Advent calendars are a great way to build up to Christmas and teach children about the importance of the holiday season.
Perhaps one of the nicest Christmas traditions is the advent calendar. This tradition started in the early 19th century in Germany as a way of counting the days to Christmas. Although commercial advent calendars always start at December 1st, the church advent season can start as early as Nov. 27th and as late as Dec. 3rd.
On this page you’ll find a variety of advent calendars, for different types of families with kids.
Some are traditional – they really stress the Christian background to the advent season and help prepare the children for the spiritual meaning of Christmas.
Toy advent calendars are on the other end of the spectrum: they’re simply fun.
In between are candy advent calendars: usually they contain chocolates. Something small and sweet, nothing fancy. It’s the little joys in life that count, right? Actually psychologists agree with that…
The Little People Nativity Advent Calendar by Fisher Price is in the first class: it consists of the manger scene on a roll out fabric. Pockets for the first 25 days of December count down the days to Christmas with soft fabric figurines that can be stuck on the canvas with Hook-and-loop fasteners. There’s a button that plays ‘Silent Night’ automatically, which young kids especially will love. In fact, it is safe for use by babies and toddlers.
The figurines include the whole holy family, angels, the animals, the wise men and the sheppards: in short, you’ll be retelling the story of the birth of Christ 25 days in a row. Which is really what teaching your children about Christmas is all about.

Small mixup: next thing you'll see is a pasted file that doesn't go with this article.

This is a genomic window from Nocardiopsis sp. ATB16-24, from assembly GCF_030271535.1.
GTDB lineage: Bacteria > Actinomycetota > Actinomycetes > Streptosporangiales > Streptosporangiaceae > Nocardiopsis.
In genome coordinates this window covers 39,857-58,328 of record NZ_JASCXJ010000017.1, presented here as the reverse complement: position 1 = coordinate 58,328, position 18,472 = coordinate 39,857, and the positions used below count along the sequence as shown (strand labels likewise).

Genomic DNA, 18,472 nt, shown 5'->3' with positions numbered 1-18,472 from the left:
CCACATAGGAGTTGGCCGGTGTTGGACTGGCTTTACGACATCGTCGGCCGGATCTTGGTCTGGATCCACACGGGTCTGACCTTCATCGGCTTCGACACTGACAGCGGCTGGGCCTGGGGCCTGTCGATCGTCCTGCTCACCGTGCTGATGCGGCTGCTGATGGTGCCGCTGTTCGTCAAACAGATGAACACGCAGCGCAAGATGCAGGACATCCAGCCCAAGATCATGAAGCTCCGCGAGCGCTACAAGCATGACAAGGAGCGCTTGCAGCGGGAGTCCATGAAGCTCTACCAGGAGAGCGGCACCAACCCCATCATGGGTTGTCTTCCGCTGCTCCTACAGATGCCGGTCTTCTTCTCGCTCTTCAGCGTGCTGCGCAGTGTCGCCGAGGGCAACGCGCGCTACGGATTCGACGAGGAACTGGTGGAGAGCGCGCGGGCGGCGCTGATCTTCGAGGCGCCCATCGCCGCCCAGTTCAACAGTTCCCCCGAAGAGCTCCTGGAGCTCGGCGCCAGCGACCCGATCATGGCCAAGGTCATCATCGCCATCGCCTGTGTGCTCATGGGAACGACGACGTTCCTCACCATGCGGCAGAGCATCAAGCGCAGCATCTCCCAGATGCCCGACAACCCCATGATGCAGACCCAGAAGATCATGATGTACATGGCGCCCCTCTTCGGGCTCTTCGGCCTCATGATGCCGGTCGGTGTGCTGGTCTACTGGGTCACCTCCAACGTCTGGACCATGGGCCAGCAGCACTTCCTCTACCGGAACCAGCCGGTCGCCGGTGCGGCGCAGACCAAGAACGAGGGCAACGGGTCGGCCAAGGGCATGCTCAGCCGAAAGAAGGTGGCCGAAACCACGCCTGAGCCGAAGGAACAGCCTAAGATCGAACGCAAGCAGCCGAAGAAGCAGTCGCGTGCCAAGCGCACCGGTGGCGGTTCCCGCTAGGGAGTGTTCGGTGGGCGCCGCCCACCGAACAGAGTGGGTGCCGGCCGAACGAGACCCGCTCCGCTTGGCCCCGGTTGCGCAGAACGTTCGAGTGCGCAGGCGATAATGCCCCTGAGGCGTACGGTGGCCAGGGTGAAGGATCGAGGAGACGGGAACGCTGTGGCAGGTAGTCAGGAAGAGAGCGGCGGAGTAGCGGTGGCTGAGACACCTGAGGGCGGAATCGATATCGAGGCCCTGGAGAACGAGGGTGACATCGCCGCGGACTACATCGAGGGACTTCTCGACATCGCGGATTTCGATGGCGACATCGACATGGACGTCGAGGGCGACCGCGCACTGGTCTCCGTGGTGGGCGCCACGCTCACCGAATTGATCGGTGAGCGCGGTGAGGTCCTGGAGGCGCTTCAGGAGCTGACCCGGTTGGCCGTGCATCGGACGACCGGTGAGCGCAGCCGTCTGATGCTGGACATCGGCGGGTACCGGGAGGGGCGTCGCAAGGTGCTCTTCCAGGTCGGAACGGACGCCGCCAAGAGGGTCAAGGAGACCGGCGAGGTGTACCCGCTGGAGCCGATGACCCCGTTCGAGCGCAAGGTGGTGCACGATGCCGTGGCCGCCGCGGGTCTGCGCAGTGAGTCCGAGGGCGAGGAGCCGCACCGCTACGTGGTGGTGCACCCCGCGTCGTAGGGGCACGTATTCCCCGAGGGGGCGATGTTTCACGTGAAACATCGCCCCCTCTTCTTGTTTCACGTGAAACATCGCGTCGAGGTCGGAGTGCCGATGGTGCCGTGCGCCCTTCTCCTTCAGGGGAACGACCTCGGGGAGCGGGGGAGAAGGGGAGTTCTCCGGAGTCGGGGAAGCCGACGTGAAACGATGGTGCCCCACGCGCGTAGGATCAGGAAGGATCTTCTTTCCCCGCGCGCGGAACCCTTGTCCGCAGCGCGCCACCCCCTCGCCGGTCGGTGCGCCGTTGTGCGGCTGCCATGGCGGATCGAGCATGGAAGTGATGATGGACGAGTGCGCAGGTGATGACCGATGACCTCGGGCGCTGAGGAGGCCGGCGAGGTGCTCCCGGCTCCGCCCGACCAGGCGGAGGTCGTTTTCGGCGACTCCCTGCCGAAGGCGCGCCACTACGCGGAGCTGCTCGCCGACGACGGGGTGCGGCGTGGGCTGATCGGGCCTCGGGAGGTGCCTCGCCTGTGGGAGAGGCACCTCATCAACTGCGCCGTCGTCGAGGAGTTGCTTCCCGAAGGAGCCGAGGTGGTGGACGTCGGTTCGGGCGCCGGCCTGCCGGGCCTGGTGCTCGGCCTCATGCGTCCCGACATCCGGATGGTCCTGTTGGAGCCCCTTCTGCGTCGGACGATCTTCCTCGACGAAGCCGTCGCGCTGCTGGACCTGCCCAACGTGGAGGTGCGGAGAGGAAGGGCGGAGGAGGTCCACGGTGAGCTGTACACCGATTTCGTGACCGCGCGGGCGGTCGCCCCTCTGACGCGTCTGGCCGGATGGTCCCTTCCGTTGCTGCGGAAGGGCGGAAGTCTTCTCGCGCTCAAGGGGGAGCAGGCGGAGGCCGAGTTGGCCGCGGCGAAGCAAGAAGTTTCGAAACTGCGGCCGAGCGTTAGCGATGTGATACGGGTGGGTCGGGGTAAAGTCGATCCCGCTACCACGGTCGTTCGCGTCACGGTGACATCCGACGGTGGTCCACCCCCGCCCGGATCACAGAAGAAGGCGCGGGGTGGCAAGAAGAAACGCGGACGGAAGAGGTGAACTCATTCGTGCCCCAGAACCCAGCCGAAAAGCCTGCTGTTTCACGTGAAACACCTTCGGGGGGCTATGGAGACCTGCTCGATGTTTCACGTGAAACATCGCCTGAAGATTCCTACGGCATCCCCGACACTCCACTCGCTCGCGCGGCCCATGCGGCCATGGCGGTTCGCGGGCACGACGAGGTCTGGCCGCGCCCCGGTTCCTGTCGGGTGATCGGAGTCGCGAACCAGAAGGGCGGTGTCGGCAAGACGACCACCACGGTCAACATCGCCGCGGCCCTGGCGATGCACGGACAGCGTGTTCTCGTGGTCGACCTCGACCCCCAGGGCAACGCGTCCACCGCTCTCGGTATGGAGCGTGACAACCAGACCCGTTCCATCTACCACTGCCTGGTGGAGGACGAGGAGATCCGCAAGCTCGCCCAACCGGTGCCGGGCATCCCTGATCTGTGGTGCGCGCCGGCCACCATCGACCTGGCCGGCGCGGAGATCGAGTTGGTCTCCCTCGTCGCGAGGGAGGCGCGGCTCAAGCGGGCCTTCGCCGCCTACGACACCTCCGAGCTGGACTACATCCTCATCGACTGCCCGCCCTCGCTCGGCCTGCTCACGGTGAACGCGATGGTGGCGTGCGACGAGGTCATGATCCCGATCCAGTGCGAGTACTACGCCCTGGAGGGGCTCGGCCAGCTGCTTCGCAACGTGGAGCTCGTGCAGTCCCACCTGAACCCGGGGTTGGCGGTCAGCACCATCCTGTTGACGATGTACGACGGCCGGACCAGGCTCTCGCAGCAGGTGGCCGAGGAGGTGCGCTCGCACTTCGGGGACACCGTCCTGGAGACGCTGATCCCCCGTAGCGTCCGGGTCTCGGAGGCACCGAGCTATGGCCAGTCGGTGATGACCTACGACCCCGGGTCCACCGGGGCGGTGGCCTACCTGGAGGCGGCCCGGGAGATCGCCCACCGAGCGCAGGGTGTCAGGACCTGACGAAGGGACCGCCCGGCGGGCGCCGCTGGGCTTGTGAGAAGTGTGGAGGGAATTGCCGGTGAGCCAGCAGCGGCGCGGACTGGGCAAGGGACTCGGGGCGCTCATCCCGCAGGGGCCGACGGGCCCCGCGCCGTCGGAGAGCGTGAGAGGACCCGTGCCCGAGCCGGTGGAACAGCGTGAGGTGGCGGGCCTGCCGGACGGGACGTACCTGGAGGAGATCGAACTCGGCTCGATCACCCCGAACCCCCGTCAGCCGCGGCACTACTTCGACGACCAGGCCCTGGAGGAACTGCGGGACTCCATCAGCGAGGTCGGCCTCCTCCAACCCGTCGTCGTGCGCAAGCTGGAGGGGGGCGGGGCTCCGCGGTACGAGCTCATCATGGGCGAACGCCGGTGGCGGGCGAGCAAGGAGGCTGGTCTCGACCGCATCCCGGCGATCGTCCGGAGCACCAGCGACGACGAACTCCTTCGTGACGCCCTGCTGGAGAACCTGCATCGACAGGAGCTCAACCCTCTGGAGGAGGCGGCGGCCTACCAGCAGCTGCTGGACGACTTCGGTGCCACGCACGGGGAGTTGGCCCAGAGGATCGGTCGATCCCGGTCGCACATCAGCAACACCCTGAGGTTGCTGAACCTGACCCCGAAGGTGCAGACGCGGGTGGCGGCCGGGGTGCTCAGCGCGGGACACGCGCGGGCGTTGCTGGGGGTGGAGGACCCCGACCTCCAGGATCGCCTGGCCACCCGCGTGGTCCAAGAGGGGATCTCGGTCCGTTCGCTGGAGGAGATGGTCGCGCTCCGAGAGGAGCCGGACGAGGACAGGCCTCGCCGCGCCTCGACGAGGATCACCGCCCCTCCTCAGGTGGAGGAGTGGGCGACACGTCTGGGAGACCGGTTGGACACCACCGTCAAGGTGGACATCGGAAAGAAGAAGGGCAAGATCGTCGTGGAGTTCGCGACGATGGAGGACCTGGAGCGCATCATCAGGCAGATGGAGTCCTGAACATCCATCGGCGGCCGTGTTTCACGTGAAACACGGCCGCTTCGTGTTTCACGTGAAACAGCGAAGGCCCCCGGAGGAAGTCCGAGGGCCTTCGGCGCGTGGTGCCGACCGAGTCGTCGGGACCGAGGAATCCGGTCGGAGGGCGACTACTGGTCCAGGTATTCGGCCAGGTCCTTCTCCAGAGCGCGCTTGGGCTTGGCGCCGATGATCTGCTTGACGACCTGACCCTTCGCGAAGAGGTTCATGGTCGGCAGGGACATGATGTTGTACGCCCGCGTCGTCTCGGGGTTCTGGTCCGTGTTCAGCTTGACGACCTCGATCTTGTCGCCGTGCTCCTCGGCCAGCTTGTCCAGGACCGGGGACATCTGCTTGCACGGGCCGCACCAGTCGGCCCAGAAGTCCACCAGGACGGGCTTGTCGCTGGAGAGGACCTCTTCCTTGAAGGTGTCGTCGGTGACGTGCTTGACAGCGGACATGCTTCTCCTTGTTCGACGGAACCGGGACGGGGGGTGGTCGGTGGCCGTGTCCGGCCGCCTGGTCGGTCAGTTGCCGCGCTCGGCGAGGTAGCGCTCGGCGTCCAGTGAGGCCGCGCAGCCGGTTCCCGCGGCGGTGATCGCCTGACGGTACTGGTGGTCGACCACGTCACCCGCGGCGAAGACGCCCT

Suitable for kids from 24 months (2 years old) and up.
The Kurt Adler Wooden Advent Calendar is traditional in both form and content. The wooden calendar has 24 (Christmas not included) doors around the manger. Each door hides a figure from the Christmas story – which will then stick magnetically to the manger scene.
This advent calendar is suitable for kids aged 3 and up, who will be able to play out the Christmas tale moving Mary and Jesus and the angels around as they like. You could buy it for younger children, but you should make sure they don’t get access to the pieces: they’re small enough to choke on.
The Lego Advent Calendar was a best seller last year and is sure to be popular again this year. These lego pieces make a Christmas tree, Santa’s train, a plane, a fire place a stove… Just a lot of fun for kids to open up each day leading up to Christmas.
Alma’s Design Nativity Advent Calendar is back to tradition. Like the Fisher Price advent calendar it makes a great home decor piece and tells the story of the birth of Jesus through simple pockets hiding the pieces before they’re put in place on the manger scene.
The pieces stick on the manger scene with velcro, which means that children can move them around to make their own story.
Reviewers do complain the scene gets crowded when all the pieces are stuck on.
The Old-Time Christmas Village Sticker Advent Calendar mixes up tradition with modernity.
The concept is simple: a bare snowy scene starts out the calendar and each day leading up to Christmas you put a sticker in place creating the Victorian village one step at a time. The stickers can be pulled off after Christmas for another year of Christmas fun.
Ages 3 and up.
A reader says:
It’s mid June. I guess I should get started on an advent calendar craft if it will be done by Dec. 1. We have always used one of these. It’s a special way to build up to Christmas.